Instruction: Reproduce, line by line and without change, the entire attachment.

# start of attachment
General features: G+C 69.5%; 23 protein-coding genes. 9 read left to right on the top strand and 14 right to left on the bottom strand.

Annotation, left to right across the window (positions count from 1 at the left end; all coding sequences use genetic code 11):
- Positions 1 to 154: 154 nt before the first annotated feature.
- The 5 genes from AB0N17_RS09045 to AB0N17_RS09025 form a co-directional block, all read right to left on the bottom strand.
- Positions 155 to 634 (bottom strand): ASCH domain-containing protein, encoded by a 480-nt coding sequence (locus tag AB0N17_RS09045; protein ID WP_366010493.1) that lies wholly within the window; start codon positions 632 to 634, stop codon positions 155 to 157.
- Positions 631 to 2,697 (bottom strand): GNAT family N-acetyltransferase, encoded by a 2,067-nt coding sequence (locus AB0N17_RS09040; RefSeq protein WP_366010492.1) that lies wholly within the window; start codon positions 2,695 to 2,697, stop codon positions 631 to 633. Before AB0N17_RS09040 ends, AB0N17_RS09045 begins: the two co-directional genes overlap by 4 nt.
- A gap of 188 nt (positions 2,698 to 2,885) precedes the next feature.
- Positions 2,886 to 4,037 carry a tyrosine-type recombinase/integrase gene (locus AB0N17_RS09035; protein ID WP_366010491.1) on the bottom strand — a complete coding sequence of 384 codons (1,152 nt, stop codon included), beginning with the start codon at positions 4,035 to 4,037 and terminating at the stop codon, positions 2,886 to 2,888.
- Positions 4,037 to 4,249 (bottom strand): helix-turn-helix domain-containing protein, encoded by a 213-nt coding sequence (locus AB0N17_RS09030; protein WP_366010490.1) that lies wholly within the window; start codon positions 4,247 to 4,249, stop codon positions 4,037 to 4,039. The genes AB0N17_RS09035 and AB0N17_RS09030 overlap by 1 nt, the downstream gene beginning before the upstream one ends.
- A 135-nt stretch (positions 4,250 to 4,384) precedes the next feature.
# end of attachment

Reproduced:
General features: G+C 69.5%; 23 protein-coding genes. 9 read left to right on the top strand and 14 right to left on the bottom strand.

Annotation, left to right across the window (positions count from 1 at the left end; all coding sequences use genetic code 11):
- Positions 1 to 154: 154 nt before the first annotated feature.
- The 5 genes from AB0N17_RS09045 to AB0N17_RS09025 form a co-directional block, all read right to left on the bottom strand.
- Positions 155 to 634 (bottom strand): ASCH domain-containing protein, encoded by a 480-nt coding sequence (locus tag AB0N17_RS09045; protein ID WP_366010493.1) that lies wholly within the window; start codon positions 632 to 634, stop codon positions 155 to 157.
- Positions 631 to 2,697 (bottom strand): GNAT family N-acetyltransferase, encoded by a 2,067-nt coding sequence (locus AB0N17_RS09040; RefSeq protein WP_366010492.1) that lies wholly within the window; start codon positions 2,695 to 2,697, stop codon positions 631 to 633. Before AB0N17_RS09040 ends, AB0N17_RS09045 begins: the two co-directional genes overlap by 4 nt.
- A gap of 188 nt (positions 2,698 to 2,885) precedes the next feature.
- Positions 2,886 to 4,037 carry a tyrosine-type recombinase/integrase gene (locus AB0N17_RS09035; protein ID WP_366010491.1) on the bottom strand — a complete coding sequence of 384 codons (1,152 nt, stop codon included), beginning with the start codon at positions 4,035 to 4,037 and terminating at the stop codon, positions 2,886 to 2,888.
- Positions 4,037 to 4,249 (bottom strand): helix-turn-helix domain-containing protein, encoded by a 213-nt coding sequence (locus AB0N17_RS09030; protein WP_366010490.1) that lies wholly within the window; start codon positions 4,247 to 4,249, stop codon positions 4,037 to 4,039. The genes AB0N17_RS09035 and AB0N17_RS09030 overlap by 1 nt, the downstream gene beginning before the upstream one ends.
- A 135-nt stretch (positions 4,250 to 4,384) precedes the next feature.